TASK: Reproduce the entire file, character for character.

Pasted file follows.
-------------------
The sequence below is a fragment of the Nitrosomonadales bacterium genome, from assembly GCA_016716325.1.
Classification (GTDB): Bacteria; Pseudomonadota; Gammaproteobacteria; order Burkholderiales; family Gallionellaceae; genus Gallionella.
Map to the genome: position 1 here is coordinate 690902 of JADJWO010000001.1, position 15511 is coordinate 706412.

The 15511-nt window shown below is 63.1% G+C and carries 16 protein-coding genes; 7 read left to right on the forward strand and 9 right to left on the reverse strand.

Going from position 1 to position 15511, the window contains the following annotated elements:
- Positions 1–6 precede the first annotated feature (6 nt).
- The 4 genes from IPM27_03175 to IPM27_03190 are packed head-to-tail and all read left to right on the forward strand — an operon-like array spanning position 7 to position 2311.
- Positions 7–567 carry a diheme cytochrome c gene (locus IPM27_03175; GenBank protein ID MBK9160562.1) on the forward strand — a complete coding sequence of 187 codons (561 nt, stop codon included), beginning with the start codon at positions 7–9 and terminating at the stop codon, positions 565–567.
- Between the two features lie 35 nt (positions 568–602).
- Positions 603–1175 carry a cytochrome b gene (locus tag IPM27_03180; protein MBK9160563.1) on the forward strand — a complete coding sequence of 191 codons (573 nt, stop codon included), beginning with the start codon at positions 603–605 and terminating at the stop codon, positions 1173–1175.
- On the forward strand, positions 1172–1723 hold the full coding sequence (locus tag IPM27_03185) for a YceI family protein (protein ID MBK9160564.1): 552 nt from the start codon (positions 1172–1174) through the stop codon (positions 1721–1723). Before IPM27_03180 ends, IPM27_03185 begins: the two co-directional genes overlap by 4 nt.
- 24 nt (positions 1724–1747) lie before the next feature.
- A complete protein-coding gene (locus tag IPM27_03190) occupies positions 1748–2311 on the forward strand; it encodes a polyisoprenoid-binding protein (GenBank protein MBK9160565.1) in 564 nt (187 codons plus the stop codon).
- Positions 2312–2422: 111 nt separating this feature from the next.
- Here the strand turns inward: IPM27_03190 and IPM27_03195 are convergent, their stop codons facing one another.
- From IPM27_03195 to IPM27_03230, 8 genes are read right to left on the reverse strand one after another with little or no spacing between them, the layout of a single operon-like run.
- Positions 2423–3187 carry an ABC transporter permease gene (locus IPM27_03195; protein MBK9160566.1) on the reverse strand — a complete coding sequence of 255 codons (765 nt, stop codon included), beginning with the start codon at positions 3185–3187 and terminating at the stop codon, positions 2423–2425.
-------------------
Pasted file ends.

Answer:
The sequence below is a fragment of the Nitrosomonadales bacterium genome, from assembly GCA_016716325.1.
Classification (GTDB): Bacteria; Pseudomonadota; Gammaproteobacteria; order Burkholderiales; family Gallionellaceae; genus Gallionella.
Map to the genome: position 1 here is coordinate 690902 of JADJWO010000001.1, position 15511 is coordinate 706412.

The 15511-nt window shown below is 63.1% G+C and carries 16 protein-coding genes; 7 read left to right on the forward strand and 9 right to left on the reverse strand.

Going from position 1 to position 15511, the window contains the following annotated elements:
- Positions 1–6 precede the first annotated feature (6 nt).
- The 4 genes from IPM27_03175 to IPM27_03190 are packed head-to-tail and all read left to right on the forward strand — an operon-like array spanning position 7 to position 2311.
- Positions 7–567 carry a diheme cytochrome c gene (locus IPM27_03175; GenBank protein ID MBK9160562.1) on the forward strand — a complete coding sequence of 187 codons (561 nt, stop codon included), beginning with the start codon at positions 7–9 and terminating at the stop codon, positions 565–567.
- Between the two features lie 35 nt (positions 568–602).
- Positions 603–1175 carry a cytochrome b gene (locus tag IPM27_03180; protein MBK9160563.1) on the forward strand — a complete coding sequence of 191 codons (573 nt, stop codon included), beginning with the start codon at positions 603–605 and terminating at the stop codon, positions 1173–1175.
- On the forward strand, positions 1172–1723 hold the full coding sequence (locus tag IPM27_03185) for a YceI family protein (protein ID MBK9160564.1): 552 nt from the start codon (positions 1172–1174) through the stop codon (positions 1721–1723). Before IPM27_03180 ends, IPM27_03185 begins: the two co-directional genes overlap by 4 nt.
- 24 nt (positions 1724–1747) lie before the next feature.
- A complete protein-coding gene (locus tag IPM27_03190) occupies positions 1748–2311 on the forward strand; it encodes a polyisoprenoid-binding protein (GenBank protein MBK9160565.1) in 564 nt (187 codons plus the stop codon).
- Positions 2312–2422: 111 nt separating this feature from the next.
- Here the strand turns inward: IPM27_03190 and IPM27_03195 are convergent, their stop codons facing one another.
- From IPM27_03195 to IPM27_03230, 8 genes are read right to left on the reverse strand one after another with little or no spacing between them, the layout of a single operon-like run.
- Positions 2423–3187 carry an ABC transporter permease gene (locus IPM27_03195; protein MBK9160566.1) on the reverse strand — a complete coding sequence of 255 codons (765 nt, stop codon included), beginning with the start codon at positions 3185–3187 and terminating at the stop codon, positions 2423–2425.